[-empyre-] timelessness and the archive

Timothy Murray tcm1 at cornell.edu
Tue Nov 20 01:42:24 EST 2007

>Thanks so much for these opening words, Monica.  Your distinction 
>between archive and storytelling and original and timeless 
>permissiveness is very much along the lines of Derrida's notion of 
>archive fever, which Mickey introduced.  Here the very process of 
>fabulation is both permissive and a constitutive component of the 
>archivization as an ongoing event.

One of the exciting features of much interactive work is how it opens 
the archive to such ongoing encounter and experience.  This is the 
case even with many of those artworks  burned "permanently" on 
CD-Rom, such as Norie and Maria's collaborative piece,  Shock in the 
Ear, where layers of five different narratives repeat themselves in 
never ending chains of non-repetitive sequence, thus opening the user 
experience to differing layers of voice, tonality, and interpretation.

I've found that, whether designing the interface for single issues of 
CTHEORY MULTIMEDIA or the user interfaces for the Goldsen Archive, 
the act of storytelling is integrally woven into the archival event 
so that the archive is less a repository, in the traditional passive 
"document" bound sense, than a site or collection of ongoing exchange 
and interaction.

Renate and I are looking forward to reading more of your thoughts 
throughout the week.



>Hello to everyone on the list,
>this is Monica. first of all thank you to Renate and Tim for 
>inviting me to take part in the discussion. i've been a little slow 
>to join in due to my current recalcitrance about writing 'biography' 
>and therefore in fulfilling Renate and Tim's completely reasonable 
>request to provide one before joining the list. eventually i did 
>manage a paragraph and Renate and Tim also sourced an existing 
>version on the net.... (apologies and thanks here on both counts).
>although reluctant to divert the ongoing discussion by introducing a 
>further topic i thought i'd just mention this difficulty in "reading 
>oneself (or anything else) backwards' - as Benjamin describes 
>autobiography in One Way Street -in case its an issue anyone else 
>would like to discuss in terms of the biographical entry and the 
>There are two other related aspects - at least- of the discussion 
>which i 'd like to pick up on:  the figure of the storyteller and 
>processes of storytelling which Norie introduced in an early post - 
>embodied, rather than representationally or technologically 
>configured means of reproducing past experience or events in the 
>present -  and suggestions that the internet is, or provides, a 
>renewed space for "oral tradition".
>'story telling', it seems to me might be said to have a similar 
>relationship to the material archive as performance art does to some 
>forms of its documentation, or the 'hearsay' of an event to its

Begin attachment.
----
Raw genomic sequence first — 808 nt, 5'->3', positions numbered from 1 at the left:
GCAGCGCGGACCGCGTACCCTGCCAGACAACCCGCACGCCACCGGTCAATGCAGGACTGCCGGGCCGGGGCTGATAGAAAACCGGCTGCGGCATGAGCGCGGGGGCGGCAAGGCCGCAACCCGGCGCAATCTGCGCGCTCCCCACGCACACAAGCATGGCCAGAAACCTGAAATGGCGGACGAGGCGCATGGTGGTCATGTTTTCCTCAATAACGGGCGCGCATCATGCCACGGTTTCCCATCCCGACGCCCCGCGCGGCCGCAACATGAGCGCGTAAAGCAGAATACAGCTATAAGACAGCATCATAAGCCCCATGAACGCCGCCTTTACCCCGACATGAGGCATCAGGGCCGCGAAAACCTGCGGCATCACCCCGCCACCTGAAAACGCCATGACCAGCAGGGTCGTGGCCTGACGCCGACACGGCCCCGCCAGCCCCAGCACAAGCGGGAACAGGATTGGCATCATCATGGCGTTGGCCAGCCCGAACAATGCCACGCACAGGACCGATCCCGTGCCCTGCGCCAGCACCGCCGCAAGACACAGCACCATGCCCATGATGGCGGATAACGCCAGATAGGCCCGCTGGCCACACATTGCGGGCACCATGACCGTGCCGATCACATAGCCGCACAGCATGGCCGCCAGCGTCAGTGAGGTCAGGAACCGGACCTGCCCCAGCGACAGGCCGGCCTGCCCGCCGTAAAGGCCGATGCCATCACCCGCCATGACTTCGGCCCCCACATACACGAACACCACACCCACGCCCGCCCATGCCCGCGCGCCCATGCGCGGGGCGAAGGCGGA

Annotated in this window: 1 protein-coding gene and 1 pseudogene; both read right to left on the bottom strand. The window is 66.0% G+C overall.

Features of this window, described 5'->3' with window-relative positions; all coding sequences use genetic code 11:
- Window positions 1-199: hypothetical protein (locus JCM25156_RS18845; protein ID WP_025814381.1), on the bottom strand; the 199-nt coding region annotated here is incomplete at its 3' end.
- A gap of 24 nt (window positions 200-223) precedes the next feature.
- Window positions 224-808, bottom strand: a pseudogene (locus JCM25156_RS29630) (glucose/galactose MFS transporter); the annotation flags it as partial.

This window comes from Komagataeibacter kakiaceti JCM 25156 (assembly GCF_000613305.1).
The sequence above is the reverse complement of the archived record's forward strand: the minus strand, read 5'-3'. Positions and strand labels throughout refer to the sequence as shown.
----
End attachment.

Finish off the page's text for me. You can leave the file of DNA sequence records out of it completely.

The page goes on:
>authorised evidence. what interests me about the paradigm of 
>storytelling, in relation to the archive, is that its structures of 
>re-making are less concerned with accurate replication / 
>verification of an original 'something' than with transmitting the 
>experience of that 'something' in the now in which the 'story' is 
>told and encountered. If the archive can be thought of as a 
>repository then perhaps the 'story ' is more like an ark with the 
>ability to travel, and carry both teller, listeners and readers, 
>into expanded experiences of time which do not collapse it into 
>partisan chronologies.
>What also interests me about the 'storytelling'  paradigm is the 
>productive use of the absence or loss of the original that it makes 
>in converting this lack of an object into a renewed space of 
>production and reproduction, and a kind of  fearlessness about 
>reproducing the past quite permissively. - additively/ 
>contradictorily as it passes from one person and 'time' to another, 
>prioritising communication over replication or concerns about 
>authenticity or definitive representation. i.e. the way in which its 
>forms allow for a repetitiveness that tends away from the 
>constraints of duplication towards transformation. 
>So i've also been interested in the parts of the discussion  which 
>have touched on 'time' and the digital  as potentially  'timeless'. 
>When i first started to try and write about the relation of embodied 
>experience/ performance/ time-based works to either their aftermath 
>as documentation or their correlation and prolongation in other 
>media, i frequently used 'timelessness' to describe the 
>non-chronological potential of the internet as archive. But what i'd 
>like to propose now is that re-thinking this 'time' as being 
>'untimely' rather than 'timeless', may be more productive.
>Monica Ross
>00 44 (0)1273 381480
>empyre forum
>empyre at lists.cofa.unsw.edu.au

Timothy Murray
Professor of Comparative Literature and English
Director of Graduate Studies in Film and Video Studies
Curator, The Rose Goldsen Archive of New Media Art, Cornell Library
285 Goldwin Smith Hall
Cornell University
Ithaca, New York 14853

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